Opinion: What the Constitution doesn’t say

What does the law actually say when it comes to a young person’s right to privately decide what gender they identify with, and to their parents’ right to engage in or even direct the decisions they make? As usual, the law is a lot more ambiguous and contentious than many might wish.

Recently Dion Lefler — arguably the best-known journalist in Wichita, Kansas’ largest city — picked a fight with Kansas Attorney General Kris Kobach — arguably the best-known politician in the whole state — over essentially this issue, and Kobach picked back. Let’s focus on the heart of their argument and see what we can clarify.

Last December Kobach sent a letter to six Kansas school districts regarding policies that allegedly require teachers of students who identify as trans or nonbinary to avoid revealing information about the students’ self-identification to their parents unless the students give consent. In his letter, Kobach cited multiple Supreme Court cases defending “parents’ right to direct the care, upbringing, and education of their children,” and implied that he would treat these policies as a violation of those constitutional rights.

When the news of this letter became public, Lefler called Kobach a “bully,” and said that seeking to intimidate school districts into abandoning these policies was “endanger[ing] transgender kids without legal grounds.” His claim about the absence of any specific legal ground is correct: While a bill was proposed in the Kansas Legislature last year that would have extended parental rights in this exact context, it died in committee, and so these policies do not violate any current state law.

But Kobach responded that his job was to “protect the constitutional rights of Kansans in court, regardless of whether the Kansas Legislature has passed any statute on the subject,” and this is also correct: Kansas officials swear to uphold the U.S. Constitution as well as our state one, after all. So the real question is: What is the merit to Kobach’s conviction that the U.S. Constitution, as presumably reflected in the multiple Supreme Court cases which he cites, is on his side?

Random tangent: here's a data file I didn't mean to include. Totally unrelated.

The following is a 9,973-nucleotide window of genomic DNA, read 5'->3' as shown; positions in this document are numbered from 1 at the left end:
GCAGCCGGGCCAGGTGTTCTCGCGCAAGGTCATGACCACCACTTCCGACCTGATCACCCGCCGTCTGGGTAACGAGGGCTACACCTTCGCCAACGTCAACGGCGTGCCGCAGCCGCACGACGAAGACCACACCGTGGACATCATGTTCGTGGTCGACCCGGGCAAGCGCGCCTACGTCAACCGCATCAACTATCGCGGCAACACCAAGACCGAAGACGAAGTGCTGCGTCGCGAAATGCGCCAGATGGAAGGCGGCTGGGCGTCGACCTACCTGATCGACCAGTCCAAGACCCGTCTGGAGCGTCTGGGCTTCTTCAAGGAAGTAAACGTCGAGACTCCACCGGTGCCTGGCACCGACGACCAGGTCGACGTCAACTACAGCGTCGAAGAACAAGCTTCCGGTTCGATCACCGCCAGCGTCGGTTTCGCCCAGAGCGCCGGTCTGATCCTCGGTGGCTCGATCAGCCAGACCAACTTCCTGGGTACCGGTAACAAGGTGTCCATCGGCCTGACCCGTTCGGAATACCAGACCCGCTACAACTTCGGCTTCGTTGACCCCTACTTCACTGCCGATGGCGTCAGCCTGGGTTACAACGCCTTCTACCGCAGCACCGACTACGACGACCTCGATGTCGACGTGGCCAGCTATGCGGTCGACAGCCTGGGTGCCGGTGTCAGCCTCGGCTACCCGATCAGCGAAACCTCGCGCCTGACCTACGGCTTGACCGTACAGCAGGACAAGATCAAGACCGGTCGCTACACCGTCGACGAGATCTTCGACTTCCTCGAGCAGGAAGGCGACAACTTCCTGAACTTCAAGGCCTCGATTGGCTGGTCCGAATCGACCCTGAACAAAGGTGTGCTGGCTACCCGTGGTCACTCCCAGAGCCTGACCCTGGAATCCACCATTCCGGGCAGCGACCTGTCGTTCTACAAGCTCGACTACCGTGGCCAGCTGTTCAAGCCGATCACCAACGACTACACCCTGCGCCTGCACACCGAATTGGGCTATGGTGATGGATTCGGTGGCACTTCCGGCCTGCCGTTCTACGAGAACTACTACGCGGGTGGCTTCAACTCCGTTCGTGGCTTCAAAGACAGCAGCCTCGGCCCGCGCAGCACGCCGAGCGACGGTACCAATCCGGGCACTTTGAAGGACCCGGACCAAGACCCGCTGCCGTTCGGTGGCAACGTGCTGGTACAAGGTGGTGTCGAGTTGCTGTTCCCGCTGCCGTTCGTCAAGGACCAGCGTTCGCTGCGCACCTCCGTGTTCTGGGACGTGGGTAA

It is true that federal cases stretching back a century establish that parents have a fundamental right to make decisions about the education of their children. However, none of them are directly applicable to the present debate over names, pronouns and privacy. Moreover, other cases insist that parents have to demonstrate a harm that “strike[s] at the heart of parental decision-making” before public schools, which are required by federal law to consider the needs of all students equally, can be forced to change policies that had been legally decided upon.

In his response to Lefler, Kobach did mention one Kansas case that was directly on point: a 2022 federal District Court decision that forbade Geary County’s school district from enforcing a policy to not share private information regarding a student’s gender identification because it violated how the student’s teacher understood her religious faith. Why didn’t he mention that case in his original letter? Likely because he knows there are other federal district court decisions (like Massachusetts’ Foote v. Town of Ludlow) which have taken up nearly identical cases and found for the school district instead. In the end, the Supreme Court will have to decide.

In short, what is being fought about is unsettled law. I think there’s a good chance the Supreme Court will end up agreeing with Kobach’s particular application of these constitutional precedents — but for now, his letter reflects cultural assumptions rather than controlling principles. Round one, therefore, goes to Lefler.

— Russell Arben Fox teaches politics in Wichita.


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